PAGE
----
Sri Lanka’s state enterprises have been used by politicians to give ‘jobs of the boys’, appropriate vehicles for personal use, fill board of directors and key positions with henchmen and relatives, according to critics.

Meanwhile macro-economists working for the state also used them to give off-budget subsides or made energy utilities in particular borrow through supplier’s credits and state banks after forex shortages are triggered through inflationary rate cuts.

The government has taken billons of dollars of loans given to Ceylon Petroleum Corporation from state banks.

There have also been high profile procurement scandals connected to SOEs.

An SOE Reform Policy was approved by Sri Lanka’s cabinet of ministers in May 2023.

The Public Commercial Business (PCB) Act has now been drafted.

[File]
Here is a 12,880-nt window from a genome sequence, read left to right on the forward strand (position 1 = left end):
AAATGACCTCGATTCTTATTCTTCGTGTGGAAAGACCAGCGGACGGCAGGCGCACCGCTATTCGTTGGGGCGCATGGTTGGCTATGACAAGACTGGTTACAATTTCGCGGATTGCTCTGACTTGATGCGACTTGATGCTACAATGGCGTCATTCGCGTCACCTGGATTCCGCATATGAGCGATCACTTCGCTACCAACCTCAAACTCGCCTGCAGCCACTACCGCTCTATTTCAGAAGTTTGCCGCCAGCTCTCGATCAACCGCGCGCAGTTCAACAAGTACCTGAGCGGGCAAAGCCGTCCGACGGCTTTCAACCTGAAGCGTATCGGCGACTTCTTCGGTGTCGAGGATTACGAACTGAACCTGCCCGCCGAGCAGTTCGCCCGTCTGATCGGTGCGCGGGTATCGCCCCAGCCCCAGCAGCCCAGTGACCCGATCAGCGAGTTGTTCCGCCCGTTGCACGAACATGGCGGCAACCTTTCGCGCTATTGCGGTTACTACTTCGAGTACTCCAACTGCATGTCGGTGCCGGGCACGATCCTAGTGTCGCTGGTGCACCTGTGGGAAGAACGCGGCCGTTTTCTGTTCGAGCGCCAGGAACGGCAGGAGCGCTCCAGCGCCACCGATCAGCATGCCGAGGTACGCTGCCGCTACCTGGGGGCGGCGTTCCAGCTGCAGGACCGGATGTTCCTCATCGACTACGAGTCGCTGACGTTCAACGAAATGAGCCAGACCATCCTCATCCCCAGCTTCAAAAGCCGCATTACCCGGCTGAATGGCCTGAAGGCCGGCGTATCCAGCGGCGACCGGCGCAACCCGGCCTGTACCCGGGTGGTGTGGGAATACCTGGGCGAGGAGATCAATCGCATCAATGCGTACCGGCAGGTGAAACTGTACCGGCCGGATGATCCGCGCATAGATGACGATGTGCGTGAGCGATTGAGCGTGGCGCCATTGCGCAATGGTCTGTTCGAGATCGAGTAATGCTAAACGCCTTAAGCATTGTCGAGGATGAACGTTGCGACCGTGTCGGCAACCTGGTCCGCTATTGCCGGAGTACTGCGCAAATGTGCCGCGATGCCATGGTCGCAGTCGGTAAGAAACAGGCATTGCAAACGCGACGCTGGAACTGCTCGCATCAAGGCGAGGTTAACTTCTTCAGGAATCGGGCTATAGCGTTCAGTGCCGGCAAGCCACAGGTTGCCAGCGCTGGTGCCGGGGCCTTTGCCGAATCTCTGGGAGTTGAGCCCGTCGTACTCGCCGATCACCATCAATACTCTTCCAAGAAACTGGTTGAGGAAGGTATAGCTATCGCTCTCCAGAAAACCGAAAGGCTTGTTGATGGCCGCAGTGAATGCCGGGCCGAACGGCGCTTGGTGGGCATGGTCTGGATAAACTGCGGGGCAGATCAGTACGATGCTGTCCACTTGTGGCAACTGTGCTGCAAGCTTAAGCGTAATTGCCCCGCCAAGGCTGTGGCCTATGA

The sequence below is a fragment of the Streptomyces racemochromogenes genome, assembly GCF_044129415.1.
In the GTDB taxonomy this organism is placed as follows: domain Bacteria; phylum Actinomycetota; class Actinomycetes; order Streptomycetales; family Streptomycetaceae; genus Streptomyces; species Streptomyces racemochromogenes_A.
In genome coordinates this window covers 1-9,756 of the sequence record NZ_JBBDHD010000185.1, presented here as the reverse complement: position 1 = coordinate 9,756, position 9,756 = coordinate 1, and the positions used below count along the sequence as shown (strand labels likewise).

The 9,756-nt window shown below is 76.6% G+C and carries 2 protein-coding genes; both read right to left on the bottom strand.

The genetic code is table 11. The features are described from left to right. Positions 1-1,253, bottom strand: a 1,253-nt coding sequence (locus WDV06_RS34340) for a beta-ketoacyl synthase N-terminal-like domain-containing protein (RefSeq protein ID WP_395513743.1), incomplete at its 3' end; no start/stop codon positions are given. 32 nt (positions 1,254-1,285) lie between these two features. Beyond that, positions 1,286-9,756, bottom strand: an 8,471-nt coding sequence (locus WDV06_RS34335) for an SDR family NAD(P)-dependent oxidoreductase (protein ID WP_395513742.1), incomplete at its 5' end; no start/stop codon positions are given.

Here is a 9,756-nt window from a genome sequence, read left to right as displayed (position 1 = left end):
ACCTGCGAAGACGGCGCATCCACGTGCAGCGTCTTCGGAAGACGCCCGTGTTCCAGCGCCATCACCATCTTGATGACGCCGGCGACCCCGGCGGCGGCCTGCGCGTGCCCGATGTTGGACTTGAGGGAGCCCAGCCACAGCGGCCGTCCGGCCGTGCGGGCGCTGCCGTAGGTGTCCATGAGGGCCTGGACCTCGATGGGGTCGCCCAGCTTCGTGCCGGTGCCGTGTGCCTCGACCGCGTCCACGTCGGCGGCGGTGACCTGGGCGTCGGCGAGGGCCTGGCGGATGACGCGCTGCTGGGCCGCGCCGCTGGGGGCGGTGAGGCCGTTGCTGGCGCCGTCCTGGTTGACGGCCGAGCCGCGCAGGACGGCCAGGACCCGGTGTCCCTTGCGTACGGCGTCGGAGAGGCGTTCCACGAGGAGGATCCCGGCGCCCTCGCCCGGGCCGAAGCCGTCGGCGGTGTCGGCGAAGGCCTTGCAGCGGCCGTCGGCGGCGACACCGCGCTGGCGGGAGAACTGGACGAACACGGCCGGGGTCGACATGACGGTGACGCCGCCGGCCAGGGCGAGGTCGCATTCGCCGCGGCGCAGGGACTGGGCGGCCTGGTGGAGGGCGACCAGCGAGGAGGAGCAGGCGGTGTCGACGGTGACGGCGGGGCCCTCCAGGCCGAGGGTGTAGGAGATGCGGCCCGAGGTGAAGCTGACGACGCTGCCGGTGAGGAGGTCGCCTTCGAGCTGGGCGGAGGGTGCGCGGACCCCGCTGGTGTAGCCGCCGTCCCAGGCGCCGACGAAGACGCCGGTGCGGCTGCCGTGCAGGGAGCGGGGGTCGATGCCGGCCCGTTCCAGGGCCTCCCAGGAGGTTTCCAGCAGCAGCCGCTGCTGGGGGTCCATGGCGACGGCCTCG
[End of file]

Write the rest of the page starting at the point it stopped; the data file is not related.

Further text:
A holding company to own the SOEs will be incorporated and an Advisory Committee and Board of Directors will be appointed after the PCB law is approved, the statement said. (Colombo/Mar01/2024)

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Sri Lanka rupee closes at 308.80/90 to the US dollar

ECONOMYNEXT – Sri Lanka’s rupee closed at 308.80/90 to the US dollar Friday, from 309.50/70 on Thursday, dealers said.

Bond yields were broadly steady.

A bond maturing on 01.02.2026 closed at 10.65/75 percent up from 10.50/70 percent.

A bond maturing on 15.09.2027 closed at 11.90/12.05 percent from 11.90/12.10 percent.

A bond maturing on 01.07.2028 closed at 12.15/35 percent down from 12.20/25 percent.

A bond maturing on 15.07.2029 closed at 12.25/40 percent up from 12.30/45 percent.

A bond maturing on 15.05.2030 closed at 12.30/45 percent down from 12.35/50 percent.